Rush to the Goldfields of Bathurst

The excitement throughout the colony now became intense : workmen quit their jobs, shepherds deserted their flocks, shopkeepers closed their stores, and a great tide of fortune seekers pressed onward, day by day to the west. Most of these had sold everything they possessed, in order to make up a little bundle of necessary articles. Yet there were many who were ill equipped for a lengthened stay ; they hurries along the road with fallacious idea that gold was simply to be shovelled into bags and carted to Sydney. But when they came upon the scene and saw that in the case of most of them it would only be after weeks and months of severe and aconstant toil that they could be rich, they grew faint-hearted, lounged for a week or two on the diggings and then started for home again ; so that, for some time, there was a counter current of grumbling and discontented men passing back to Sydney by the road. These men thought themselves befooled by Hargraves and it might, perhaps, have cost himhis life had he fallen into their hands. On his trip to Sydney he was careful to disguise himself, to avoid their threatened revenge.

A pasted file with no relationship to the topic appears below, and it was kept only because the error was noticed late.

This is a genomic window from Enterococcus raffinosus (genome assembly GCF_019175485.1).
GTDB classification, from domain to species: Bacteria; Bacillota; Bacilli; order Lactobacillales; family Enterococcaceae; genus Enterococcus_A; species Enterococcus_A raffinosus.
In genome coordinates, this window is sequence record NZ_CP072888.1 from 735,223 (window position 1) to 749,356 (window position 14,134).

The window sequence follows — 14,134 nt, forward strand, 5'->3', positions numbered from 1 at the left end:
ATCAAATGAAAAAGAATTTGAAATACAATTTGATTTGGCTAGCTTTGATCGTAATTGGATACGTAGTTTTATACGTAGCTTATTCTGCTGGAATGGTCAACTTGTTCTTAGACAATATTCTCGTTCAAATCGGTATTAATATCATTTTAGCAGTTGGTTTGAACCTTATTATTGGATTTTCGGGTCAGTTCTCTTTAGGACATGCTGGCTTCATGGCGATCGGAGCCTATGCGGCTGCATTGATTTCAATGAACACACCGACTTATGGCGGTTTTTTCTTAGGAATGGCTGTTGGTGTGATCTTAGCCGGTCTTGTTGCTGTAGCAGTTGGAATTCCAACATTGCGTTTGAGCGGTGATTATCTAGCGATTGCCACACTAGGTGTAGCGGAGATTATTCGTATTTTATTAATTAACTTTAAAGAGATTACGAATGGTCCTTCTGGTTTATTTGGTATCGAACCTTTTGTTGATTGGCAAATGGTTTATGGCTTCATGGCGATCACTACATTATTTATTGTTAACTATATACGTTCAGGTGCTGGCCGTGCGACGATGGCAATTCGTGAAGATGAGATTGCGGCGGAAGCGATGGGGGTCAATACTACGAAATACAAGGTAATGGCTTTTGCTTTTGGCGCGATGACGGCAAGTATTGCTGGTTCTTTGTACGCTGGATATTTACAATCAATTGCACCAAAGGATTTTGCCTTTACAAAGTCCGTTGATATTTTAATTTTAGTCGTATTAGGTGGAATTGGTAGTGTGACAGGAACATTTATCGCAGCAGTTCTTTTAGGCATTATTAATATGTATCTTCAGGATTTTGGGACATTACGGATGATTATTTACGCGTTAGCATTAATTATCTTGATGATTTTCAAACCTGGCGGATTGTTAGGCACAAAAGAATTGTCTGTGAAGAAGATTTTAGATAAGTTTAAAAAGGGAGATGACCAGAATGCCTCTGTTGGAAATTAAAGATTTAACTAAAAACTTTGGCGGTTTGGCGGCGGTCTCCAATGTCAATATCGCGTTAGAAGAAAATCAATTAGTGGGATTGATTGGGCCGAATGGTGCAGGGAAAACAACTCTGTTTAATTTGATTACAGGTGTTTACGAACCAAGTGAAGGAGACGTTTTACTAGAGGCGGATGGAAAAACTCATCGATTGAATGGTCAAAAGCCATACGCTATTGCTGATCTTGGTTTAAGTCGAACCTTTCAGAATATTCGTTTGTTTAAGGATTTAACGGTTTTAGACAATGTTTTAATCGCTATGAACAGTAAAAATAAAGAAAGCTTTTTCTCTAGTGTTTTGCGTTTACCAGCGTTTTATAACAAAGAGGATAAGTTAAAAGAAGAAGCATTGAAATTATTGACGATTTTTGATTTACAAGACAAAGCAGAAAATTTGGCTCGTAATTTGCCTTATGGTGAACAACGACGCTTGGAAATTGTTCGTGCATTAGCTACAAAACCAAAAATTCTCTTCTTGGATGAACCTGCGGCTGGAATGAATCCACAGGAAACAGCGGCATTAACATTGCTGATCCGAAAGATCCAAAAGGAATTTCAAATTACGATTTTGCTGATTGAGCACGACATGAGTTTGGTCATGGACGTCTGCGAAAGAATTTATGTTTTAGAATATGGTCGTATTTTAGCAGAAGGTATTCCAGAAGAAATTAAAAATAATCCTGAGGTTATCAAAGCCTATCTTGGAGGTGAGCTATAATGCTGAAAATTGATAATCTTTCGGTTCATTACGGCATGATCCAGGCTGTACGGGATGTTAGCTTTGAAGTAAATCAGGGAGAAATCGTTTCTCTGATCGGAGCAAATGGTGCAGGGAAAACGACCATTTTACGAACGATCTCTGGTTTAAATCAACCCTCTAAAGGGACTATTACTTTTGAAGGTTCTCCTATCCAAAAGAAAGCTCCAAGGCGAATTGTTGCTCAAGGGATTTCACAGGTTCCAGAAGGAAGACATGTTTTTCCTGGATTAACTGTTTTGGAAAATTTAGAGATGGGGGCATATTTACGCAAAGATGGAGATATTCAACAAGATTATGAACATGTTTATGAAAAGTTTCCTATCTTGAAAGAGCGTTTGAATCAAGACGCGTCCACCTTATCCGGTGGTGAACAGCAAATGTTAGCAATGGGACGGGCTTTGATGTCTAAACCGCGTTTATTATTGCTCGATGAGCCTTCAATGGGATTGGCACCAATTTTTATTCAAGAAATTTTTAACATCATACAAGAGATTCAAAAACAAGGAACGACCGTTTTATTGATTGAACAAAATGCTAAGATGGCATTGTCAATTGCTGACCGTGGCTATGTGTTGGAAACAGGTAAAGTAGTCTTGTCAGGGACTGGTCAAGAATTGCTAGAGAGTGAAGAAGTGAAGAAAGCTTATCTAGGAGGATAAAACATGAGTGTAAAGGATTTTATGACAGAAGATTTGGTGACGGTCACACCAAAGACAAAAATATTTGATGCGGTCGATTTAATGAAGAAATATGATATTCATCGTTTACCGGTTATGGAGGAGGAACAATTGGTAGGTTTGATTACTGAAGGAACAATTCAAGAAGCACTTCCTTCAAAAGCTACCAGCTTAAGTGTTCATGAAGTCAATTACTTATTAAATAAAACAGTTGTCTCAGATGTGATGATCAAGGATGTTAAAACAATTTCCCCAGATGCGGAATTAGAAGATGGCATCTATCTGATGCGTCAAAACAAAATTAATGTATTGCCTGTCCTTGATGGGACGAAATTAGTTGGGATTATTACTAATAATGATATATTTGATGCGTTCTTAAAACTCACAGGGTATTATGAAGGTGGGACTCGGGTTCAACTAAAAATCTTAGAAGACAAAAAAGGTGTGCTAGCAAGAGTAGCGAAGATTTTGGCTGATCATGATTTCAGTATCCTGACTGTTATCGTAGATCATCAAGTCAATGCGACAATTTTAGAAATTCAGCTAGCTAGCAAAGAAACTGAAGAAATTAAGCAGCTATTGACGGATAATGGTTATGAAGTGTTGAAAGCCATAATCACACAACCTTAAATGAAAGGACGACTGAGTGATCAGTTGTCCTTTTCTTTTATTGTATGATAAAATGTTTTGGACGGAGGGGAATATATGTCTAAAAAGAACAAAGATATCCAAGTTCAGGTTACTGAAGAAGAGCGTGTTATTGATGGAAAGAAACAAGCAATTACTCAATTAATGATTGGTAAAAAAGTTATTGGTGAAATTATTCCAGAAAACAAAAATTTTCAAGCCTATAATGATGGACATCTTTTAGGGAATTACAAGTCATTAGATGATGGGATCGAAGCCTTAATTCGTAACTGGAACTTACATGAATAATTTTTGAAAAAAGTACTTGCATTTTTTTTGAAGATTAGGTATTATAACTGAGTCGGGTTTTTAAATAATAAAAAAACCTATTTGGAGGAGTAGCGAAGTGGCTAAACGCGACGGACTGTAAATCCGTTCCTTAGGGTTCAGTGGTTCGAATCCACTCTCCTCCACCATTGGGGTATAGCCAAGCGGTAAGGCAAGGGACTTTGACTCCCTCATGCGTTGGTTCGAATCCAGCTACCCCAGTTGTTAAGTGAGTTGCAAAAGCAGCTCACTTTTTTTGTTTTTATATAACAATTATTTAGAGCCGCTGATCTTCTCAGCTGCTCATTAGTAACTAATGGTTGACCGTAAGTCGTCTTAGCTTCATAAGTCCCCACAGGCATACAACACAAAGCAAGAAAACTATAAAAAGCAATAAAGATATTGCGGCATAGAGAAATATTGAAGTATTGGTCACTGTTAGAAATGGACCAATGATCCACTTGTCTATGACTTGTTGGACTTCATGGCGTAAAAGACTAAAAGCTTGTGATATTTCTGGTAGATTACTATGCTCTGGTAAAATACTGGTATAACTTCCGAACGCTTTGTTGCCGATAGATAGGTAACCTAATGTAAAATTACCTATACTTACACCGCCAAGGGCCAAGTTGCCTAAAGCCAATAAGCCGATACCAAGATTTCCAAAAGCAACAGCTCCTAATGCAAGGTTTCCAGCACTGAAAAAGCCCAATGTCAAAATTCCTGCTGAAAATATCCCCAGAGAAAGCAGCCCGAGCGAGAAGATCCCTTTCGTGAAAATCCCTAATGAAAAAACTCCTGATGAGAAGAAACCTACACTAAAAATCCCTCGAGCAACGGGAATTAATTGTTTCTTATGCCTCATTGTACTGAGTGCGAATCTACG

He received from Government , however, his preliminary reward of £500 and, in after years, New South Wales voted him the sum of £10,000, which was supplemented by a present of £2,381 from Victoria. Other profits also acrued to Hargaves ; so that he was, in the end, recompensated for his toil and trouble with a handsome competency.

The gloomy reports of returning diggers checked for a time the flow of people to the west; but in the month of July an aboriginal shepherd on a station near Bathurst discovered a solid mass of gold worth about £4,000. So splendid a prize, obtained in so easy a manner, was a temptation too dazzling to be resisted; and the stream of people along Bathurst road was now so much larger than before.


History of Australia